April 11, 2007

Couric's library piece sounded odd to me

Katie Couric’s "In the Stacks" notebook commentary from April 4 about children and libraries intrigued me, since I’m interested in children reading, public libraries, and technology. After hearing the piece on the First Light radio program early in the morning, the commentary stuck with me while I was more awake. I try to keep up on information about these topics as a library advocate and patron, high tech parent, and reviewer of children’s books. Since I was not familiar with the study she mentioned, I wanted to find Couric’s source. I checked the web looking for it. After viewing the video on the CBS website, I noticed she didn’t cite a specific study. In further research, I found Jeff Zaslow’s column, "Of the Places You'll Go, Is the Library Still One of Them?" which mentioned similar material.

For his Wall Street Journal’s online Career Journal.com column, Zaslow interviewed several people and referred to sources to back up his claim that children are using libraries less for books and more for technologies, but that they’re buying more books. I emailed him for the exact source connecting children, libraries and technology. He responded quickly with the materials.

I’m not in complete agreement with how Zaslow interprets the library focus group study cited in his column. But that’s ok. There’s another study that is a more solid report on how people are using libraries, which is even more revealing. Check out Households’ Use of Public and Other Types of Libraries: 2002 published by the National Center for Education Statistics out of the U.S. Department of Education published in January 2007. I hope to comment on it in another post.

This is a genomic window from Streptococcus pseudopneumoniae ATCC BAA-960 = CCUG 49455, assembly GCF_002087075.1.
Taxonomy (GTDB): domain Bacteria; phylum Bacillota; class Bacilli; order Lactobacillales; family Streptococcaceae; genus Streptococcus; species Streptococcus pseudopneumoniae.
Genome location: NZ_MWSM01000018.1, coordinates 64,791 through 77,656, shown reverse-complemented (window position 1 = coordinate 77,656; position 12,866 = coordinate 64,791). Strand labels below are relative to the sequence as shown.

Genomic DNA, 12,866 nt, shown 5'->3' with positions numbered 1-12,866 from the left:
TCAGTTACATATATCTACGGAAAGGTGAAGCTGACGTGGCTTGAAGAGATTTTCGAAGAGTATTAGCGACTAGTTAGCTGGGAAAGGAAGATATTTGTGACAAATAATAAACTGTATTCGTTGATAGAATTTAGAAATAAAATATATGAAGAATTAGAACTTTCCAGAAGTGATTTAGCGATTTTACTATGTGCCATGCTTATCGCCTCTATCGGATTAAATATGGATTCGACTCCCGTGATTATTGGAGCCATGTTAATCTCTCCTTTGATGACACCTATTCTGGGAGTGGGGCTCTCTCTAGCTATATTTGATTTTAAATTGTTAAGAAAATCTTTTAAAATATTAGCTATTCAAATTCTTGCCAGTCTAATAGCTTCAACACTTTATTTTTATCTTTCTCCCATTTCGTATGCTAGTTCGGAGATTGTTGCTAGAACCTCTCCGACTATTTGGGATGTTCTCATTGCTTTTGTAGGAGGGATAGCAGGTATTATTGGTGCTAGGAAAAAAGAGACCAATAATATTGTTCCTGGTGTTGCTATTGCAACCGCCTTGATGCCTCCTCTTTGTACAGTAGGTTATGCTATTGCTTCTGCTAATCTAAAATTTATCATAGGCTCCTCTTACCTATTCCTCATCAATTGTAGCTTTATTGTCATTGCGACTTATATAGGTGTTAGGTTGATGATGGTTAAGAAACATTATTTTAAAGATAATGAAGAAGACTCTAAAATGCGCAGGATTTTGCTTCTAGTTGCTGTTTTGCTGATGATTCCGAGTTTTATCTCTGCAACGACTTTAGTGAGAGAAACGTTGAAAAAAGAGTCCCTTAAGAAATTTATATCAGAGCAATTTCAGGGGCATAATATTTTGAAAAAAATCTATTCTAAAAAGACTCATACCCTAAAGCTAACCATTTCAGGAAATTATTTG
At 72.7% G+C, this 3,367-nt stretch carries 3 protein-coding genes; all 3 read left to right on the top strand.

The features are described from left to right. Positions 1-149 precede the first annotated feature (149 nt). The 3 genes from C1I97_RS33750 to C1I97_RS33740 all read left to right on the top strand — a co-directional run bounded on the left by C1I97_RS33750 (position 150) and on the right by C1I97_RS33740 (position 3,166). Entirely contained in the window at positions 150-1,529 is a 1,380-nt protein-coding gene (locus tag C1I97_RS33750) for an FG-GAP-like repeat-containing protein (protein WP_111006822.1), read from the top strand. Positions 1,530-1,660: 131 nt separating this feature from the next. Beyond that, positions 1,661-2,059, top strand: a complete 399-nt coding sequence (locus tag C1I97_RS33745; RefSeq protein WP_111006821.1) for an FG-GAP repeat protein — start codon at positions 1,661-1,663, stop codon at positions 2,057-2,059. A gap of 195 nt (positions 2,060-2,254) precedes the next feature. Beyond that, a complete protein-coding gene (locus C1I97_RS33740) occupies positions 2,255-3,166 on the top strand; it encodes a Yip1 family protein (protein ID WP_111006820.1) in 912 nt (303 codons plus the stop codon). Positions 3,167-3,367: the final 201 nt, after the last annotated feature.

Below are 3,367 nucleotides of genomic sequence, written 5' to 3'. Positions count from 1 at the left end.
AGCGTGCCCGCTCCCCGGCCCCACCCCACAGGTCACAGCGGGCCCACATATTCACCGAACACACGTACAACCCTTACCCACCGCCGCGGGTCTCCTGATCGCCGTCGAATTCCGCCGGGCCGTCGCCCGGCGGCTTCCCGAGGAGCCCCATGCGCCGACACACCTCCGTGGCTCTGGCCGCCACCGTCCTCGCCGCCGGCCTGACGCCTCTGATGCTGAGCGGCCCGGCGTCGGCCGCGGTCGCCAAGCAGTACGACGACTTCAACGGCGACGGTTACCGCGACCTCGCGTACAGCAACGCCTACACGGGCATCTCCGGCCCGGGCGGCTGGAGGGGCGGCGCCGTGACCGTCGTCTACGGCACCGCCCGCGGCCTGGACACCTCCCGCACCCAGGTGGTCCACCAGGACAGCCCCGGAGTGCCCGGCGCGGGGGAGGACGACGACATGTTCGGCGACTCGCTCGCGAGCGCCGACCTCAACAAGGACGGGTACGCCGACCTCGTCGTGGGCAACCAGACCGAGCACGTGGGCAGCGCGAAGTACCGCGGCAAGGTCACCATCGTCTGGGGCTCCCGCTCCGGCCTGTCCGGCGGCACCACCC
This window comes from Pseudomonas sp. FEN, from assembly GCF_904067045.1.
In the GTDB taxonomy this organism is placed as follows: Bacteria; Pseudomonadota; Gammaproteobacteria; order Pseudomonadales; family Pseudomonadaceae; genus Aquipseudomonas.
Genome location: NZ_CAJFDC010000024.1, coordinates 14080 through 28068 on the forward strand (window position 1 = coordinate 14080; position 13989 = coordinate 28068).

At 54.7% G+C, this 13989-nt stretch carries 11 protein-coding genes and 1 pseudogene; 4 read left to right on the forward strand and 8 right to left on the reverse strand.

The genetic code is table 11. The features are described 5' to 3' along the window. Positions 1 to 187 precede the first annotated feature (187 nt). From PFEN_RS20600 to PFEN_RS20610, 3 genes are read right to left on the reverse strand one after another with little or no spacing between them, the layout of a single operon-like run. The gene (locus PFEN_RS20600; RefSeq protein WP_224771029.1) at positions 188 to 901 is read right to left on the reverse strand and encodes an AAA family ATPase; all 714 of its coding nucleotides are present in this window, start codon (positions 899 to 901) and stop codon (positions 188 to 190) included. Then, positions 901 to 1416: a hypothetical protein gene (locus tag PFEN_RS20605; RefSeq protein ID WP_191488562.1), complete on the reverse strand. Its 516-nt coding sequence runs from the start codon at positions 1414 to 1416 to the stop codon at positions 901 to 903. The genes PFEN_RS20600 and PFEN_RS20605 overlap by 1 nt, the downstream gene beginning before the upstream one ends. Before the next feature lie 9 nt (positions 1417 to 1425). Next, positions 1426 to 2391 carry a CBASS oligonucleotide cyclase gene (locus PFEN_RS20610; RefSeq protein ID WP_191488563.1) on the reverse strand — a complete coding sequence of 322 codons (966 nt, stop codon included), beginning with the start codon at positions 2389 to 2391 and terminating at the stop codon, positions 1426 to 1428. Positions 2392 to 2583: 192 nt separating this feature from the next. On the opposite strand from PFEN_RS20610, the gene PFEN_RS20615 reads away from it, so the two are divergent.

Zaslow is a well-known reporter. His piece was on the Wall Street Journal website, not some obscure publication by an unknown writer. So it’s particularly odd that those who are putting together the CBS Evening News believed no one would see the connection between what they wrote for Couric and what Zaslow wrote. To be fair, since I never saw the written version of Couric’s piece until today, I didn’t completely comprehend how word-for-word it was. Just that it seemed quite similar.

Zaslow and WSJ have been gracious about noting the plagiarism, which is professional and impressive.

When I was a college journalism professor, I emphasized the serious nature of plagiarism to my students. Unfortunately, some of the students learned the hard lesson that I do take it seriously. I hope they were saved from worse problems later in life, like the one the unnamed producer is learning. I hope that person can recover with grace.

I am surprised at how much Couric, listed as the program's managing editor, trusts her staff.

Why isn’t an editor checking over producers’ stories? Someone should have asked the producer the source of the information. There are no definite sources mentioned, which was what clicked with me in the first place. I know the commentary is just over a minute, but that’s enough time to cite a source.

I appreciate how Katie Couric seems to be growing into her job at CBS. But this offense is both sad and revealing about Couric and the staff at the evening news. Maybe they’re short staffed. Maybe they’re not following up really well. I hope they can solve the problems. I want to support a woman anchor on the evening news.

Here's perhaps the most complete story on the Couric issue as reported in Newsweek/MSNBC.

Check out the "Finding My Voice" blog with a good perspective on why the CBS Evening News has a real problem.

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